"The Modesty of Our Lexicographers" (Well, 1846 Lexicographers)

|The Volokh Conspiracy |

From the report of Edgar v. McCutchen, an 1846 Missouri Supreme Court case:

McCutchen sued Edgar for slander. The slanderous charge was carnal knowledge of a mare, and the word "fuck" was used to convey the imputation. After the verdict for the plaintiff, a motion made in arrest of judgment, for the reason that the word used to convey the slander, was unknown to the English language, and was not understood by those to whom it was spoken ….

Per Curiam.

Because the modesty of our lexicographers restrains them from publishing obscene words, or from giving the obscene signification to words that may be used without conveying any obscenity, it does not follow that they are not English words, and not understood by those who hear them; or that chaste words may not be applied so as to be understood in an obscene sense by every one who hears them.

Makes sense to me.


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  1. Language is wonderful and mysterious.


    Right up till the time this book went in the mail there was practically a running feud among a number of people over the filthy and vulgar language. Pop argued hard that the least I could do was blank in the filthiest and the vulgarest.
    “I can swallow the “damns” and the “hells” and even worse,” said he, “but as for the “f—s” they are simply too much for my eyes to bear. I wish you would blank them in, Hank.”
    “I suppose I could blank them in at that,” I said, “but I cannot see where the gain is.”
    “It will protect the women and the children,” said Pop.
    The Aaron whipped out this book called “Tom Jones” by an Englishman with the following underlined in ink in Chapter 10 of Book 4: “D—n in, what a sly b—ch ’tis.” “Read it out loud,” said Aaron to Pop.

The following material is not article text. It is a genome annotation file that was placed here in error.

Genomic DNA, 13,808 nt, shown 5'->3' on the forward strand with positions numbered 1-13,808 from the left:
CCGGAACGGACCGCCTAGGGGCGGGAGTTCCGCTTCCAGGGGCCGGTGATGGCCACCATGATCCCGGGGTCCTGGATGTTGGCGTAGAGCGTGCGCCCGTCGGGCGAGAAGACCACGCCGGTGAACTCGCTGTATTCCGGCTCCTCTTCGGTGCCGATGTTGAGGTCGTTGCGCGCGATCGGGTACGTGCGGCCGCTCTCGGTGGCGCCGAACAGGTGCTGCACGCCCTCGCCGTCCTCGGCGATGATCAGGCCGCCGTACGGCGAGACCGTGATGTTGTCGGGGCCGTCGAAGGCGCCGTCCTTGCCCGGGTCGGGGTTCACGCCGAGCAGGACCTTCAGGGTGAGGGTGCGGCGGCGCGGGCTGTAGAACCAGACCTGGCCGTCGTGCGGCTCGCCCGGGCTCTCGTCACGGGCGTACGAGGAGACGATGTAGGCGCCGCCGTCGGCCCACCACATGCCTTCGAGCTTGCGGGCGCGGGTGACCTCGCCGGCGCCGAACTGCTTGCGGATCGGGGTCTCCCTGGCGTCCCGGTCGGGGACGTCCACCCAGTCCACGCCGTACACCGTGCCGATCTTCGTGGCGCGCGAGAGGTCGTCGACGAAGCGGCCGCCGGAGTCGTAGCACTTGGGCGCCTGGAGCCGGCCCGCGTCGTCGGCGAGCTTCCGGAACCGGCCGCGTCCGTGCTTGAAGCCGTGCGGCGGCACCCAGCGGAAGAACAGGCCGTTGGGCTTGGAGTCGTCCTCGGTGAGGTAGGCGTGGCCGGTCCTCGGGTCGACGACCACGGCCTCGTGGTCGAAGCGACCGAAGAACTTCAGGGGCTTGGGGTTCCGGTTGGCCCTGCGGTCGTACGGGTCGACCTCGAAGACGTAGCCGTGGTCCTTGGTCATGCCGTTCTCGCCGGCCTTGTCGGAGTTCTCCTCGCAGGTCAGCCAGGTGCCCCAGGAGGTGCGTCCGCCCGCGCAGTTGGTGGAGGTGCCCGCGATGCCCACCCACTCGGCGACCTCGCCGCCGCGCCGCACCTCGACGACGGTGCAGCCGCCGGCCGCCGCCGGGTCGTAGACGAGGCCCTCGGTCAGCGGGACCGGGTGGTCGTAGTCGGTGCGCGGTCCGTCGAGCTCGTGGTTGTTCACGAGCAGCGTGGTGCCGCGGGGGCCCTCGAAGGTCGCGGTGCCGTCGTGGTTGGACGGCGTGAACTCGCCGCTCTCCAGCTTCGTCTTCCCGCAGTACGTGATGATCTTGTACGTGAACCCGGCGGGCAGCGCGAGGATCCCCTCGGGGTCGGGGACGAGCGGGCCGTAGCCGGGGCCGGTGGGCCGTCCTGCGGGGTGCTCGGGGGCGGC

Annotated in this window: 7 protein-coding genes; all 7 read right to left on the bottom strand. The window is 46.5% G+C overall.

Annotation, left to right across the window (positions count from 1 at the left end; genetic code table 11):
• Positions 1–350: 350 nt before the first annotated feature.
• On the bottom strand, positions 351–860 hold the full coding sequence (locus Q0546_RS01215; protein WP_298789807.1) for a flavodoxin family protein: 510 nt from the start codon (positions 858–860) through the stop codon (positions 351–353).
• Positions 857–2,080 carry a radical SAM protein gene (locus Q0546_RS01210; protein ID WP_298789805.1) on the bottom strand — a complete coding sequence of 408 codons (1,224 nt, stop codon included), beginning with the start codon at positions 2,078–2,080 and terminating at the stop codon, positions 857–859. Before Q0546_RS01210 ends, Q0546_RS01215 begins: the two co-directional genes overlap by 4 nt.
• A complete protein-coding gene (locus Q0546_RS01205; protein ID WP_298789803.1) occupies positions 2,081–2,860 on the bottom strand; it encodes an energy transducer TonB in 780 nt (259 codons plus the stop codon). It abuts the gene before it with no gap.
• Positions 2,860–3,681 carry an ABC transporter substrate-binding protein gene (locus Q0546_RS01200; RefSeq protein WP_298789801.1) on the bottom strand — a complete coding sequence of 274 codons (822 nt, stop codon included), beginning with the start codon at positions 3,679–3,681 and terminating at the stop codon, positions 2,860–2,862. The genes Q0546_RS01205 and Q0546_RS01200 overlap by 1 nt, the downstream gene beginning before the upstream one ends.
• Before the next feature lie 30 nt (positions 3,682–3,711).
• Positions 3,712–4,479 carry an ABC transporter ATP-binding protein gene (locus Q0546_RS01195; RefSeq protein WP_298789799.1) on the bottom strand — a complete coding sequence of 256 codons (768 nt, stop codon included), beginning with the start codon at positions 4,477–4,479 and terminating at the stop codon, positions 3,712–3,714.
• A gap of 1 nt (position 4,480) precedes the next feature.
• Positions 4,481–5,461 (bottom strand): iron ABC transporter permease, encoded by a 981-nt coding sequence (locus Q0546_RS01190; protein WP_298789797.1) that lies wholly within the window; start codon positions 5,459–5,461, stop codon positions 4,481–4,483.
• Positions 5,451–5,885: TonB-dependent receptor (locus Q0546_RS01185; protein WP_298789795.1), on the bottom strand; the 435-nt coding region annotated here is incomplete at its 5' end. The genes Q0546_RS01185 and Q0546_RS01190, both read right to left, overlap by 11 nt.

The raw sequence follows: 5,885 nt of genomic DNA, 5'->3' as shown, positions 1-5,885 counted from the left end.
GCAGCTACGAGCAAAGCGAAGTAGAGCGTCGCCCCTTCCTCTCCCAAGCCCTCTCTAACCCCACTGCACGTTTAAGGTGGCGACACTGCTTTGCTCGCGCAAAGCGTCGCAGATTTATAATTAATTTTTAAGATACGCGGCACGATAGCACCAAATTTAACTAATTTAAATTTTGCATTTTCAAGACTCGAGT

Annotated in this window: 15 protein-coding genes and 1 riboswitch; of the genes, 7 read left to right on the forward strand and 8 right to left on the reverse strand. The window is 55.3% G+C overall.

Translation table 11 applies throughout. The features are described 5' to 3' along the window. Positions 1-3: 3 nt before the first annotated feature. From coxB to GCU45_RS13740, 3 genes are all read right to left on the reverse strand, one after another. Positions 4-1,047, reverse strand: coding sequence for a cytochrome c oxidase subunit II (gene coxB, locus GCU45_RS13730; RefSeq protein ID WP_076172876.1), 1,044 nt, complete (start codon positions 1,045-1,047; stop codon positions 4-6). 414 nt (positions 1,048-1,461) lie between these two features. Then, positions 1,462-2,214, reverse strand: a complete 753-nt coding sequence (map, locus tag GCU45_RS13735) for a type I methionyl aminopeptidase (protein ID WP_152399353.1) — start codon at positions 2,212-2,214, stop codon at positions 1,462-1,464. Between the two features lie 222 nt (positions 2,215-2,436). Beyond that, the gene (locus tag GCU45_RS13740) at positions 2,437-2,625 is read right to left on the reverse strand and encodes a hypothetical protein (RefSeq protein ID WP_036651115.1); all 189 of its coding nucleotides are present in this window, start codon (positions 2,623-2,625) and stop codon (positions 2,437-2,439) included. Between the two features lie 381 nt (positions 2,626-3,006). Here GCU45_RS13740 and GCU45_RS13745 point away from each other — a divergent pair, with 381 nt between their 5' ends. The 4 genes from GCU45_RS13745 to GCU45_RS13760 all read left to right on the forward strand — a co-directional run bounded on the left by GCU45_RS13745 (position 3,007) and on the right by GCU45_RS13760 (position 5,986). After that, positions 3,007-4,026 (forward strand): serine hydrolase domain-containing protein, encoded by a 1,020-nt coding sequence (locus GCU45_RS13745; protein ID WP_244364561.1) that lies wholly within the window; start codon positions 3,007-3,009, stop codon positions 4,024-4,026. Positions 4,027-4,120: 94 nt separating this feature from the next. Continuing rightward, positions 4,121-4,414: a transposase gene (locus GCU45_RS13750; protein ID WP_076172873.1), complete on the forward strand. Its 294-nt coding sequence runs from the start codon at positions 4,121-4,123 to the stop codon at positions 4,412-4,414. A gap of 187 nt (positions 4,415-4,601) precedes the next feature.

Pop read out loud as follows: “Damn in, what a sly bitch ’tis.”
    “Ho ho,” said Aaron, “you have blanked out the blanks in your mind.”
    “But at least it is not there for the eye to see,” said Pop.
    “How are the women and the children of England protected?” Said Aaron to Pop.
    “I do not know,” said Po, “but they are protected nonetheless.”
    “Would not England be better off for forcing their eyes to face up to the words?” said Aaron.
    “To hell with England,” said I. “I am sick and tired of the wrangling, and the book must go in the mail. I will blank word in and put an end to the whole rhubarb.”
    I suppose the women and children will fill it in to suit themself, though. That’s up to them. I blanked them in, for Pop’s sake, and whoever blanks it out again learned the word from somebody else, not me.

    -Mark Harris, The Southpaw

  3. Fair enough, though I’m puzzled by the implication that someone was trying to have carnal knowledge of an ocean. Takes all sorts, I suppose.

    Mr. D.

    1. Especially one 230,000 miles away.

  4. At least it wasn’t an ewe.

  5. Goddamned bowdlerized lexicography.

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